The New Year is shaping up as potent dope for the political junkie.
With a gubernatorial slugfest atop the ticket, change afoot in the General Assembly, and talk of casino gambling in the air, Rhode Island should offer some of the nation's most compelling political storylines.
Quite the contrast with a 2009 that was, to put it charitably, less-than-inspiring.
Smith Hill punted on same-sex marriage last year amid history-making maneuvers in the rest of New England. A high-profile spat between a Congressman and his bishop over health care and abortion got us nowhere. And a recession fairly begging for redress stirred nothing in the way of real economic reform.
In a year that called for decisive action — or, at a minimum, elevated debate — we got little of either.
But now, with elections approaching and the economy still in a state of emergency, there will be plenty of pressure for bold ideas and decisive action. And if Rhode Island pols fall short on those measures, well, at least we can count on some palace intrigue.
Here's what to look for.
THE BATTLE ROYALE
The Rhode Island gubernatorial race should be a doozy: two high-profile Democrats in a tight primary battle, an independent with a legitimate shot at the job, and if we're lucky, a replay of the state's best political grudge match.
First, the Democrats.
Observers say Treasurer Frank T. Caprio is probably the favorite in his battle with Attorney General Patrick C. Lynch for the party's nomination. He has amassed a sizable fundraising lead. And his campaign tells the Phoenix he'd be willing to tap the family fortune in a pinch, though he doesn't expect the need to arise.
Caprio's job, moreover, lends him credentials on what is bound to be the paramount issue in the campaign — the economy. And the treasurer, with his smooth veneer, seems unlikely to crack.
"He's pretty self-disciplined and good at staying on message," says Darrell West, a former Brown University political science professor now at the Brookings Institution. "He's not someone who's likely to make a mistake."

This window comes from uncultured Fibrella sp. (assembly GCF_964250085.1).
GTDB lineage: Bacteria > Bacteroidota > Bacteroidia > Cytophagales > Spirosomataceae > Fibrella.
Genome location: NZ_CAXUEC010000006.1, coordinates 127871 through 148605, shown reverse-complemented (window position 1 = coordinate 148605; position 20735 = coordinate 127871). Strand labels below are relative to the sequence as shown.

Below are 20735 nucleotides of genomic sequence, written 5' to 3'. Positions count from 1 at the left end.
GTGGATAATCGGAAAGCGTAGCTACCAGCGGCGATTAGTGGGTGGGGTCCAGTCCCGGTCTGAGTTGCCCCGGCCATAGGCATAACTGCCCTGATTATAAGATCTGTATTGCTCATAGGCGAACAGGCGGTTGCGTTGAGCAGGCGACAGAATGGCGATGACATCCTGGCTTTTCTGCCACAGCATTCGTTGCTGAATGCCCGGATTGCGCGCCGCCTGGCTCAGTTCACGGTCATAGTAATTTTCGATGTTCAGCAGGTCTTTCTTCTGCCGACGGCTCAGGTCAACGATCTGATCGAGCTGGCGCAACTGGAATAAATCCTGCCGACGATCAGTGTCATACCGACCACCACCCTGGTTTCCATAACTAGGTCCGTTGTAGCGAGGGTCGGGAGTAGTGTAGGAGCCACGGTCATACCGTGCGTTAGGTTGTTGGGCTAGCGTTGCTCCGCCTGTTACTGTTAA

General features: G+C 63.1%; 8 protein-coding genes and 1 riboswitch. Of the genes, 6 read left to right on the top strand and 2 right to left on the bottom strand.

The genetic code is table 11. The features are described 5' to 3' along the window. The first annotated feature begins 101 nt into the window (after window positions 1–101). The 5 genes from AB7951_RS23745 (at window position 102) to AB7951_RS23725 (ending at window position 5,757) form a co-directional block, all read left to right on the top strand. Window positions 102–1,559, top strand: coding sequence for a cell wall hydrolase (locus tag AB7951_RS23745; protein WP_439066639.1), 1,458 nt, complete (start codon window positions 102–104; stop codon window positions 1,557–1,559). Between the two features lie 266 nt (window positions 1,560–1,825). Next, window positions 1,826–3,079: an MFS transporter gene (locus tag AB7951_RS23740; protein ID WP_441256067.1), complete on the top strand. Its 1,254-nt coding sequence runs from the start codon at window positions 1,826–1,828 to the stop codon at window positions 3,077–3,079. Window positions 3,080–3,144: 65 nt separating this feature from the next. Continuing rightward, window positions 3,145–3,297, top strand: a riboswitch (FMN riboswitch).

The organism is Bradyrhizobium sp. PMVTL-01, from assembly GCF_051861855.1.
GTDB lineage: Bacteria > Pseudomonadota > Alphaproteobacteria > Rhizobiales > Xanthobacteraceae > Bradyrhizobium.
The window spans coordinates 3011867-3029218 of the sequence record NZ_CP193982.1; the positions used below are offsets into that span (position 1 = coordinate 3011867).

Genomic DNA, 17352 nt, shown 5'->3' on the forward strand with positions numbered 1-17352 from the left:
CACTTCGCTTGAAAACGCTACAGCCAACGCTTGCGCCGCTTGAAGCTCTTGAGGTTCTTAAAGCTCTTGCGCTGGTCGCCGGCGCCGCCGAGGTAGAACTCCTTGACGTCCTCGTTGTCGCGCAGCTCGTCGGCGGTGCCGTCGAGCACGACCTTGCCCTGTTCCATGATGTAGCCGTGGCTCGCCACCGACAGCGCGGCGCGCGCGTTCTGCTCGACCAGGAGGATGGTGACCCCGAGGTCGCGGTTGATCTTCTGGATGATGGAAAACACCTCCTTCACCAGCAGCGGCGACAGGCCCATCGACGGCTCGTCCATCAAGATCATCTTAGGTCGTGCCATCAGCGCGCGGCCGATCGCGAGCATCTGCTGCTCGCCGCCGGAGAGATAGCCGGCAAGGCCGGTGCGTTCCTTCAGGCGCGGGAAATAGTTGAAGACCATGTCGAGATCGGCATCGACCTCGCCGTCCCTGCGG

Indeed, Caprio burnished a reputation for transparency when he released his travel records after Lynch provided minimal cooperation for a Providence Journal story on the topic. And he deftly handled a potential controversy over campaign contributions from law firms that landed work with the state.
But Caprio's campaign has been something less than flawless, to date.
When the candidate announced the launch of a $100,000 per-month advertising blitz in November, political observers suggested the unusually early effort was unlikely to register with voters so far from Election Day and had little chance of pushing Lynch out of the contest. And last month, as first reported by the Phoenix, the campaign suspended the effort until some undetermined point in the first quarter of the New Year.
It was a small victory for Lynch. And after posting its best fundraising quarter to date in the last three months of 2009, the campaign is claiming some momentum headed into the New Year.
But the attorney general is still expected to trail Caprio in the money chase, over the long haul. And his job, which requires prosecution of often-controversial cases, can be politically treacherous.